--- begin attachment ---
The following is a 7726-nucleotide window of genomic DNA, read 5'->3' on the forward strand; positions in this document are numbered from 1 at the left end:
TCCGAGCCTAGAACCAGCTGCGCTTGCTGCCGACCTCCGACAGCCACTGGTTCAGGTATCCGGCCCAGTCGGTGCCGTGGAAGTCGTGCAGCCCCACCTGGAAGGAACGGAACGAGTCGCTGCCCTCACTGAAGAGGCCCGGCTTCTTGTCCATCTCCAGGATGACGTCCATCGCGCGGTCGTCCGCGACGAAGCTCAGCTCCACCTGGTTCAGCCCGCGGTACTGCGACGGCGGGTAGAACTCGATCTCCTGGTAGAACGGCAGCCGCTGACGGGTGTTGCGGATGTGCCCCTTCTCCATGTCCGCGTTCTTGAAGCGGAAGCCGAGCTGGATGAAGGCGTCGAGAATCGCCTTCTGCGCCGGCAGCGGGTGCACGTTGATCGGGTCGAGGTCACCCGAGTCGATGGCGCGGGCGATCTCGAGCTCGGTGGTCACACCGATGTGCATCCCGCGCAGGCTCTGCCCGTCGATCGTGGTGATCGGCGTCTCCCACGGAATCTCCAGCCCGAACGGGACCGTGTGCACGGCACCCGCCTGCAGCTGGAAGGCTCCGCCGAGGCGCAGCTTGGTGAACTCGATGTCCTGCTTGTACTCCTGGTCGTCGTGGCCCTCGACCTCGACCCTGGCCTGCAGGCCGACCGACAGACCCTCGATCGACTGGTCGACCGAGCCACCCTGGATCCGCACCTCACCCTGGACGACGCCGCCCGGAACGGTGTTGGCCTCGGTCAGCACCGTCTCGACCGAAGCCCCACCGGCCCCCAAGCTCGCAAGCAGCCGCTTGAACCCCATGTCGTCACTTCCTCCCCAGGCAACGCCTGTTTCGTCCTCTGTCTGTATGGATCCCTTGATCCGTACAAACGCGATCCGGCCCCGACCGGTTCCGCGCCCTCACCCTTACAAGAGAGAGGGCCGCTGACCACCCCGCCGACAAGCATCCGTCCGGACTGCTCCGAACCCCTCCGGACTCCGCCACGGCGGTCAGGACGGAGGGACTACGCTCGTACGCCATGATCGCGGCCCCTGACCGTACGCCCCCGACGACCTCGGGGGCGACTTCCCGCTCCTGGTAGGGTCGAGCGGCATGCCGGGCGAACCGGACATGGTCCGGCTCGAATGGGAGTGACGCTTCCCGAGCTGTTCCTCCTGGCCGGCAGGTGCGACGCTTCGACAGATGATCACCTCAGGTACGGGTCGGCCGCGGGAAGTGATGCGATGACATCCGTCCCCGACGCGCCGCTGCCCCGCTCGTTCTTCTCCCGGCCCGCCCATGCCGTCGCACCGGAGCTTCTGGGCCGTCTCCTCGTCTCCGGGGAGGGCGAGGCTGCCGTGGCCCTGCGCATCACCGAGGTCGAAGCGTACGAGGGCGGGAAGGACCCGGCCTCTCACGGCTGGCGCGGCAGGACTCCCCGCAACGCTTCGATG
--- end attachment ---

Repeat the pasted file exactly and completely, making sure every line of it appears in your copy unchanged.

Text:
The following is a 7726-nucleotide window of genomic DNA, read 5'->3' on the forward strand; positions in this document are numbered from 1 at the left end:
TCCGAGCCTAGAACCAGCTGCGCTTGCTGCCGACCTCCGACAGCCACTGGTTCAGGTATCCGGCCCAGTCGGTGCCGTGGAAGTCGTGCAGCCCCACCTGGAAGGAACGGAACGAGTCGCTGCCCTCACTGAAGAGGCCCGGCTTCTTGTCCATCTCCAGGATGACGTCCATCGCGCGGTCGTCCGCGACGAAGCTCAGCTCCACCTGGTTCAGCCCGCGGTACTGCGACGGCGGGTAGAACTCGATCTCCTGGTAGAACGGCAGCCGCTGACGGGTGTTGCGGATGTGCCCCTTCTCCATGTCCGCGTTCTTGAAGCGGAAGCCGAGCTGGATGAAGGCGTCGAGAATCGCCTTCTGCGCCGGCAGCGGGTGCACGTTGATCGGGTCGAGGTCACCCGAGTCGATGGCGCGGGCGATCTCGAGCTCGGTGGTCACACCGATGTGCATCCCGCGCAGGCTCTGCCCGTCGATCGTGGTGATCGGCGTCTCCCACGGAATCTCCAGCCCGAACGGGACCGTGTGCACGGCACCCGCCTGCAGCTGGAAGGCTCCGCCGAGGCGCAGCTTGGTGAACTCGATGTCCTGCTTGTACTCCTGGTCGTCGTGGCCCTCGACCTCGACCCTGGCCTGCAGGCCGACCGACAGACCCTCGATCGACTGGTCGACCGAGCCACCCTGGATCCGCACCTCACCCTGGACGACGCCGCCCGGAACGGTGTTGGCCTCGGTCAGCACCGTCTCGACCGAAGCCCCACCGGCCCCCAAGCTCGCAAGCAGCCGCTTGAACCCCATGTCGTCACTTCCTCCCCAGGCAACGCCTGTTTCGTCCTCTGTCTGTATGGATCCCTTGATCCGTACAAACGCGATCCGGCCCCGACCGGTTCCGCGCCCTCACCCTTACAAGAGAGAGGGCCGCTGACCACCCCGCCGACAAGCATCCGTCCGGACTGCTCCGAACCCCTCCGGACTCCGCCACGGCGGTCAGGACGGAGGGACTACGCTCGTACGCCATGATCGCGGCCCCTGACCGTACGCCCCCGACGACCTCGGGGGCGACTTCCCGCTCCTGGTAGGGTCGAGCGGCATGCCGGGCGAACCGGACATGGTCCGGCTCGAATGGGAGTGACGCTTCCCGAGCTGTTCCTCCTGGCCGGCAGGTGCGACGCTTCGACAGATGATCACCTCAGGTACGGGTCGGCCGCGGGAAGTGATGCGATGACATCCGTCCCCGACGCGCCGCTGCCCCGCTCGTTCTTCTCCCGGCCCGCCCATGCCGTCGCACCGGAGCTTCTGGGCCGTCTCCTCGTCTCCGGGGAGGGCGAGGCTGCCGTGGCCCTGCGCATCACCGAGGTCGAAGCGTACGAGGGCGGGAAGGACCCGGCCTCTCACGGCTGGCGCGGCAGGACTCCCCGCAACGCTTCGATG